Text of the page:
Here's a list of tools that I find are invaluable while programming
After upgrading a Debian install to use PHP 5.4, I ran into the following error:
OpenAtrium is a Drupal "distribution", a pre-packaged Drupal installation which targets a particular niche. I was told to consider it when I went looking for a support ticket package a couple of years ago. That project fell by the wayside but I did have a demo installation on my system and now that I do need to install a ticket management system again, I looked at resurrecting this installation and updating it for some snazzy new features.
While setting up Drupal on a friend's Ubuntu server, I ran into the following error message:
PHP Fatal error: Undefined class constant 'MYSQL_ATTR_USE_BUFFERED_QUERY' in /var/www/mysite/includes/database/mysql/database.inc on line 42
This basically simply means that the PHP PDO extension has not been installed. It can be installed via something along the lines of:
sudo aptitude install php5-mysql
While you are at it, make sure that all the other PHP extensions that Drupal requires are also installed.
After an upgrade from Lucid to Precise, my PHP install started complaining about a library:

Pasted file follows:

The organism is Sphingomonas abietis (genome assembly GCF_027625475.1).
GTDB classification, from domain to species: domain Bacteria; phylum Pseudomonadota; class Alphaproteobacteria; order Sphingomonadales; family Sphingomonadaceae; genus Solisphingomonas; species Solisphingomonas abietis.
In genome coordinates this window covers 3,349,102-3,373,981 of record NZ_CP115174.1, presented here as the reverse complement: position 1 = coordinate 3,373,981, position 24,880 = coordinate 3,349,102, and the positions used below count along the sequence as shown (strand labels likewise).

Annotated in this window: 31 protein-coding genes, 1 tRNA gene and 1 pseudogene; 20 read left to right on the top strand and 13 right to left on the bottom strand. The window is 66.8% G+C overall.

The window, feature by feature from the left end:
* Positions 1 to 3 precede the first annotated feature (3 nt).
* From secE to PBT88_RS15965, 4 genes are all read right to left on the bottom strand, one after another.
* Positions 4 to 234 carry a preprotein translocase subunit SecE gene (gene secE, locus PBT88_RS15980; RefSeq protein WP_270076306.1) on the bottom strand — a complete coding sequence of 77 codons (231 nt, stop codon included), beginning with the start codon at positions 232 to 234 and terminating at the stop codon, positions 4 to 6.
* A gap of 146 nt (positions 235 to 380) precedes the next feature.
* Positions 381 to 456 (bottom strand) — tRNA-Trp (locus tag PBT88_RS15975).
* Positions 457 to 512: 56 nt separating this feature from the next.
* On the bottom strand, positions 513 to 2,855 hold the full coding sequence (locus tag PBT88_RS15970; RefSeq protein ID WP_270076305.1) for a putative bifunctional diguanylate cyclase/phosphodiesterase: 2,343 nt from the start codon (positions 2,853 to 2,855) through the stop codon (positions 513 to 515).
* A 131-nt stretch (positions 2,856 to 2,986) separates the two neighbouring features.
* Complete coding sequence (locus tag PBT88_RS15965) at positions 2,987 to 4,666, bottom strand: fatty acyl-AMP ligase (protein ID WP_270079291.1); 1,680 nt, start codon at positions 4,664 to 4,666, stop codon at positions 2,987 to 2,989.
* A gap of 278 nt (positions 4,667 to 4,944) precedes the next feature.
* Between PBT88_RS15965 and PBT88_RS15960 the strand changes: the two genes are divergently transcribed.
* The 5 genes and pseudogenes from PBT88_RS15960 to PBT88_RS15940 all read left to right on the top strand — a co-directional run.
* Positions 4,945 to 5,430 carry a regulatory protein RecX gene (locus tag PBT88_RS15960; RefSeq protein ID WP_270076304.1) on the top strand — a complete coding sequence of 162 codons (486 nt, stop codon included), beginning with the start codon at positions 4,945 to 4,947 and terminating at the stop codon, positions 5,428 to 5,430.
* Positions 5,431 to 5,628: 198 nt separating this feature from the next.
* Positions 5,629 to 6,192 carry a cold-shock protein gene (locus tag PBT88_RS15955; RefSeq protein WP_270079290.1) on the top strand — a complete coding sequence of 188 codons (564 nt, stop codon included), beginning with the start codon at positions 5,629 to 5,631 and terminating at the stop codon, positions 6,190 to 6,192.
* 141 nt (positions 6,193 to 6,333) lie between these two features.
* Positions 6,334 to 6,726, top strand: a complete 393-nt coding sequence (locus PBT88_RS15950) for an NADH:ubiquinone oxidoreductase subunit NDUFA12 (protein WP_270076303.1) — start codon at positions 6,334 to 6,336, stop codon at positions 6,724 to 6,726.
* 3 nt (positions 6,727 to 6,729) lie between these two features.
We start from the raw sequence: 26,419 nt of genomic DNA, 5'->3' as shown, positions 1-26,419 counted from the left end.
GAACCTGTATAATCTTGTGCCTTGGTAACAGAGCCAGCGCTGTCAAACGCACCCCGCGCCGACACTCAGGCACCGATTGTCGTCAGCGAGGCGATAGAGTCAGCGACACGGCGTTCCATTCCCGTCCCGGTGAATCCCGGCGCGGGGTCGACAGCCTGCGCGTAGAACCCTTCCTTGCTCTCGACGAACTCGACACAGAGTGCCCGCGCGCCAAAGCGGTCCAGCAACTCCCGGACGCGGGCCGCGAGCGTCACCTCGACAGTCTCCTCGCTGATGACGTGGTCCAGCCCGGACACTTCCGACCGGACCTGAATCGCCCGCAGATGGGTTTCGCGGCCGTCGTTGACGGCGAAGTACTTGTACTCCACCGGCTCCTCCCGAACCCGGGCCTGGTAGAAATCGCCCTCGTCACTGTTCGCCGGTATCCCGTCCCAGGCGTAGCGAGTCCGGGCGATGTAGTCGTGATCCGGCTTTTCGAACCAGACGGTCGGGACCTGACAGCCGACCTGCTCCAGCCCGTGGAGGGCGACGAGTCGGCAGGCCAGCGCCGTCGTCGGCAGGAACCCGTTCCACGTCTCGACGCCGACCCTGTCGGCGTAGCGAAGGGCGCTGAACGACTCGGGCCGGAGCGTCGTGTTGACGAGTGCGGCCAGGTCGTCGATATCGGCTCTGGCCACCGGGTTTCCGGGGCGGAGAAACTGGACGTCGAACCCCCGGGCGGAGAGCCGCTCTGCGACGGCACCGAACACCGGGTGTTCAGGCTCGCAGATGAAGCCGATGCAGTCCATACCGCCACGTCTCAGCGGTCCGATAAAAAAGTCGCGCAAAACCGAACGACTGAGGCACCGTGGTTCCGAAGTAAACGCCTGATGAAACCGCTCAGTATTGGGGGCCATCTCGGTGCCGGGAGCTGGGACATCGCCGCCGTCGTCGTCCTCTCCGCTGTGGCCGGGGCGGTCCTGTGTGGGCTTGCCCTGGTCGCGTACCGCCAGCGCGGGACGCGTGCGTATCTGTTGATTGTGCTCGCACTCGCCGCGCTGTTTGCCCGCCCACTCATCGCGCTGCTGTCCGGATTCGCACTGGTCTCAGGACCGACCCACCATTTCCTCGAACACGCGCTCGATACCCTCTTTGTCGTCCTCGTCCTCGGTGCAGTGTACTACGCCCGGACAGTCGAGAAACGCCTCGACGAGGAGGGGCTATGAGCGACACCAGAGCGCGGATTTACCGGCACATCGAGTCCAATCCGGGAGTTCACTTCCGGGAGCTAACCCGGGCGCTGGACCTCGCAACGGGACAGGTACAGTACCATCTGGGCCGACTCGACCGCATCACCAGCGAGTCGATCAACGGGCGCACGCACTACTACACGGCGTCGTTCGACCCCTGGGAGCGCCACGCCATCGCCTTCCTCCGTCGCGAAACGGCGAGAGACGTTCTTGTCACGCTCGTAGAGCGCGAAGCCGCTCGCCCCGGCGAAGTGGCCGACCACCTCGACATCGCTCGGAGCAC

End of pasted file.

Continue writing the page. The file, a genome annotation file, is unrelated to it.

PHP Warning: PHP Startup: Unable to load dynamic library '/usr/lib/php5/20090626+lfs/gd.so'
While I've got a hunch that the actual problem is related to issues I had during the upgrade, turning this error (and other similar ones) off is as simple as going into
/etc/php5/conf.d and renaming the file, in this case
gd.ini to something like
PHP provides a number of different versions for install in Windows. There are versions which are tagged with VC6 and other with VC9. There are also thread-safe and non-thread-safe versions of the installer available for download. After some digging and trial & error fiddlery, my conclusion is that VC9 and non-thread-safe are for the Microsoft IIS webserver while the VC6 and thread-safe installers are for Apache and other non-IIS webservers.
Hope this helps :)
So, what do you make of the error message in the title? I ran into this while coding in PHP and thought that I must've installed a dodgy version of PHP or might have been h4xx0r3d. But a quick google revealed that PAAMAYIM_NEKUDOTAYIM represents the
:: operator in Hebrew.